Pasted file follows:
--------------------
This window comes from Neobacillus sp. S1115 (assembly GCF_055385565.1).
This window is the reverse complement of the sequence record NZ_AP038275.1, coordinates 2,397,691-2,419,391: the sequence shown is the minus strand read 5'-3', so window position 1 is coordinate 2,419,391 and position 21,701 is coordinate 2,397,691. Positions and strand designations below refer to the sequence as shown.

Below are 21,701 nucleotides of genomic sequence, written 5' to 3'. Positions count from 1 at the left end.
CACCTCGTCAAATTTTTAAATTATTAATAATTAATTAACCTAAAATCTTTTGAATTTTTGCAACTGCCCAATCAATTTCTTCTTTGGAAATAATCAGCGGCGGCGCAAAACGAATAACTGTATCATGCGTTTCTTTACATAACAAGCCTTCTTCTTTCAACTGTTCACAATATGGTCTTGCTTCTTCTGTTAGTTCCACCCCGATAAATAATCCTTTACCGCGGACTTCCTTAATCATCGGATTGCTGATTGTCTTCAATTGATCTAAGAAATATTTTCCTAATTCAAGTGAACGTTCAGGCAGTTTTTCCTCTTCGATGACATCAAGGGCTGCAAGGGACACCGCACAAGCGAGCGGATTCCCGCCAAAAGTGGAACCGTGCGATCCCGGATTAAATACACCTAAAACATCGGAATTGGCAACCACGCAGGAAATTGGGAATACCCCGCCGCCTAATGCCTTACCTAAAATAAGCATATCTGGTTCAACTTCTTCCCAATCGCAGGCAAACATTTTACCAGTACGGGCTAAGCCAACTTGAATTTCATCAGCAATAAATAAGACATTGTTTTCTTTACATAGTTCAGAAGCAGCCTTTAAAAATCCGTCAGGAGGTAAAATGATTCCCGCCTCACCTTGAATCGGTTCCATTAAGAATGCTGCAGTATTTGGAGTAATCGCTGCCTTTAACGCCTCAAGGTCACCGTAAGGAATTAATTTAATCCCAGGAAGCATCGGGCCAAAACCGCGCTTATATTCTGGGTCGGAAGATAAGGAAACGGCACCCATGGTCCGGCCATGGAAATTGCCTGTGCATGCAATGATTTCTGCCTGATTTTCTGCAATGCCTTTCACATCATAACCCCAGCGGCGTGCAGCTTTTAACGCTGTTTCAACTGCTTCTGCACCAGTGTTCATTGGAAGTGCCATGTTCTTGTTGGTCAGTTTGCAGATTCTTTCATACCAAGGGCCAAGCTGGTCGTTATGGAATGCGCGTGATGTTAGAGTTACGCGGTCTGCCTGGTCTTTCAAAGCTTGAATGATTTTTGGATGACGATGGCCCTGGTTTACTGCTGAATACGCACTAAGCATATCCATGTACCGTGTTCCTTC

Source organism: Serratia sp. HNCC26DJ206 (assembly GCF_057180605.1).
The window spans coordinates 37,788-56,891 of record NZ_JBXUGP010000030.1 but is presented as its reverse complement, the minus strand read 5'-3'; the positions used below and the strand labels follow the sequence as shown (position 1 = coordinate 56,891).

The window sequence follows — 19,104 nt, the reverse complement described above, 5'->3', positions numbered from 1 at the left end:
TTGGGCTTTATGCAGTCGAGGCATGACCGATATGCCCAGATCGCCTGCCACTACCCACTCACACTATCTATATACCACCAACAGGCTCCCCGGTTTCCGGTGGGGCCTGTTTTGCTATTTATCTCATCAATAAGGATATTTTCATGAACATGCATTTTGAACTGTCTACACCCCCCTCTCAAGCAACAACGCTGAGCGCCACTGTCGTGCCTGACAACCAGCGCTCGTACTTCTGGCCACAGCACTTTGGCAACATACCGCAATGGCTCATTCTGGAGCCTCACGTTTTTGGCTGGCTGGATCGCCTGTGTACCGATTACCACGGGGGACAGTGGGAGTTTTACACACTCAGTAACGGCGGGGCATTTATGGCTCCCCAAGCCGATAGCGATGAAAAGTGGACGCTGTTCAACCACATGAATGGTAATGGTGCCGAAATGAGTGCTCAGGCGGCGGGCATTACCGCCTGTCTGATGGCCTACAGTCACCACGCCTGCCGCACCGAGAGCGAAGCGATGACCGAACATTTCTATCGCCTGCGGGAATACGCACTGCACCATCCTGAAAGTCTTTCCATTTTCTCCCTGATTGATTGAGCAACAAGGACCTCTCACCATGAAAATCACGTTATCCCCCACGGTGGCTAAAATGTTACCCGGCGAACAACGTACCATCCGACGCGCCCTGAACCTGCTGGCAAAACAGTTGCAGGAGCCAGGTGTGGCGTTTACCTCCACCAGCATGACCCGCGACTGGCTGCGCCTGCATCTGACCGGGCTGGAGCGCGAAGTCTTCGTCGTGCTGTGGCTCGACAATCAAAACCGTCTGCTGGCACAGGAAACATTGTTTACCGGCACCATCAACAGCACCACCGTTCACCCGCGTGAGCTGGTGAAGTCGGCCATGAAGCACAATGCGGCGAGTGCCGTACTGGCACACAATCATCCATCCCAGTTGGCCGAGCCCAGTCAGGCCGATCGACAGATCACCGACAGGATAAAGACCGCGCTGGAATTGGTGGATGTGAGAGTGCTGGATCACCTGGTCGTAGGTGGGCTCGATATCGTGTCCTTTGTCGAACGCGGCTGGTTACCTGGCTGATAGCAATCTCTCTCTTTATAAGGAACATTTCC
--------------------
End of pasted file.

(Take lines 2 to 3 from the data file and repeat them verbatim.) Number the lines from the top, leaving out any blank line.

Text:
This window is the reverse complement of the sequence record NZ_AP038275.1, coordinates 2,397,691-2,419,391: the sequence shown is the minus strand read 5'-3', so window position 1 is coordinate 2,419,391 and position 21,701 is coordinate 2,397,691. Positions and strand designations below refer to the sequence as shown.

Below are 21,701 nucleotides of genomic sequence, written 5' to 3'. Positions count from 1 at the left end.